Ex vivo MRI may aid in the evaluation of surgical specimens, and provide valuable information regarding the micro-anatomy of mammary/breast cancer. The use of ex vivo MRI to study mouse mammary cancer would be enhanced if there is a strong correlation between parameters derived from in vivo and ex vivo scans. Here, we report the correlation between apparent diffusion coefficient (ADC) and T2 values measured in vivo and ex vivo in mouse mammary glands with in situ cancers (mammary intraepithelial neoplasia (MIN)) and invasive cancers (those which spread outside the ducts into surrounding tissue). MRI experiments were performed on the Polyoma middle T oncoprotein breast cancer mouse model (n = 15) in a 9.4T scanner. For in vivo experiments, T2-weighted (T2W) images were acquired to identify abnormal regions, then ADC and T2 values were measured for nine selected slices. For ex vivo experiments, a midline incision was made along the spine, and then skin, glands, and tumors were gently peeled from the body. Tissue was fixed in formalin, placed around a mouse-sized sponge, and sutured together mimicking the geometry of the gland when attached to the mouse. The same pulse sequences used for in vivo experiments were repeated for ex vivo scans at room temperature. Regions of interest were manually traced on T2W images defining features that could be identified on in vivo and ex vivo images. The results demonstrate a strong positive correlations between in vivo and ex vivo invasive cancers for ADC (r = 0.89, p <0.0001) and T2 (r = 0.89, p <0.0001) values; and weak to moderate positive correlations between in vivo and ex vivo in situ cancers for ADC (r = 0.61, p <0.0001) and T2 (r = 0.79, p <0.0001) values. The average ex vivo ADC value was about 54% of the in vivo value; and the average ex vivo T2 was similar to the in vivo value for cancers. Although motion, fixation, and temperature differences affect ADC and T2, these results show a reliable relationship between ADC and T2 in vivo and ex vivo. As a result ex vivo images can provide valuable information with clinical and research applications.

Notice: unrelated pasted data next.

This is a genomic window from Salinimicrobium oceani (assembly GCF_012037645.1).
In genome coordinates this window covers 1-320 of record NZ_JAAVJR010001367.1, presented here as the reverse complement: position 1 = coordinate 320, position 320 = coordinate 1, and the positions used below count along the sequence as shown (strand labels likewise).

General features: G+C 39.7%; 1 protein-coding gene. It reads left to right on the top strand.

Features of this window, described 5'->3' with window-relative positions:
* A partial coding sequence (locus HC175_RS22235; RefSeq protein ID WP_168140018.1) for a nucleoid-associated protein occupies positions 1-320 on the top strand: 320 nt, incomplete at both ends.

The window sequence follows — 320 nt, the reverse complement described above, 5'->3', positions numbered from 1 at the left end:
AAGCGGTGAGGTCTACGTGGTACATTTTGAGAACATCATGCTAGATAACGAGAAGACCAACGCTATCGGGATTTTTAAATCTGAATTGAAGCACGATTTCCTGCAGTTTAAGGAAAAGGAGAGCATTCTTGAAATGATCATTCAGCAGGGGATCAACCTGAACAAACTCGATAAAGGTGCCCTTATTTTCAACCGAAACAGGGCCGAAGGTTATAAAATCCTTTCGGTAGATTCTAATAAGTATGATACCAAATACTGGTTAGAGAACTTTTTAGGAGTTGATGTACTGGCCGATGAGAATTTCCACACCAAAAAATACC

ASJC Scopus subject areas
- Biochemistry, Genetics and Molecular Biology(all)
- Agricultural and Biological Sciences(all)